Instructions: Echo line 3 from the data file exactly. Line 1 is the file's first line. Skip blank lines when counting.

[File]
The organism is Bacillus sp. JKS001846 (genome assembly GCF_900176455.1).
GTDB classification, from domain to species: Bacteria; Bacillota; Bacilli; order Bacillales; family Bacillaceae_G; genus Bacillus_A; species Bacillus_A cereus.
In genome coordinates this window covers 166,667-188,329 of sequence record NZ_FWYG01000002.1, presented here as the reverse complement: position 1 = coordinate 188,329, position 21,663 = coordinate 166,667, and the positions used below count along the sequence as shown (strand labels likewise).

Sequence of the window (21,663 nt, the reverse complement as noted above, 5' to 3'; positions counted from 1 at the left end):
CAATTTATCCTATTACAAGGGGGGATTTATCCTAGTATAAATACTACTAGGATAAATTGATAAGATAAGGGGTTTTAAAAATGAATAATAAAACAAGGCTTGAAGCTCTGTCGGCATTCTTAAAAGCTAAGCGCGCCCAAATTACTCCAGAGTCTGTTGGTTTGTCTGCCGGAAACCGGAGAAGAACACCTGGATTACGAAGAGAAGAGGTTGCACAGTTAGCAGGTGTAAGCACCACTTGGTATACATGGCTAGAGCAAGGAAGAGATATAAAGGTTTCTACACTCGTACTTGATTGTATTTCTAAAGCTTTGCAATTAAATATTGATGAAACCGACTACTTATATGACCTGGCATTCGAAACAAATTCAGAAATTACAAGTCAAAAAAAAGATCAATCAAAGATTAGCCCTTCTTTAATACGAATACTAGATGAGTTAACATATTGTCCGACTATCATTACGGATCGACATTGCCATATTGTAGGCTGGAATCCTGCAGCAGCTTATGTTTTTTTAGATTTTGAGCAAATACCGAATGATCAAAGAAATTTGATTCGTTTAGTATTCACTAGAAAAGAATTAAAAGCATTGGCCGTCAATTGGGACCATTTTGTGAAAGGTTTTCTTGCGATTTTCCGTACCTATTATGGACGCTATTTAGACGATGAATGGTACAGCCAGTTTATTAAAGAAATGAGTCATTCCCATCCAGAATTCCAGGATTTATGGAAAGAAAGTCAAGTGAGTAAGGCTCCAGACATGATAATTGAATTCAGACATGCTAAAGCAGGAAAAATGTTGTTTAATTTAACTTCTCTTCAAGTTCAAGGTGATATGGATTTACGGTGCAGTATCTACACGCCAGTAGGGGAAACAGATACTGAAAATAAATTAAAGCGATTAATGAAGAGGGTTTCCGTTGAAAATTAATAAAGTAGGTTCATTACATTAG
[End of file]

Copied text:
In genome coordinates this window covers 166,667-188,329 of sequence record NZ_FWYG01000002.1, presented here as the reverse complement: position 1 = coordinate 188,329, position 21,663 = coordinate 166,667, and the positions used below count along the sequence as shown (strand labels likewise).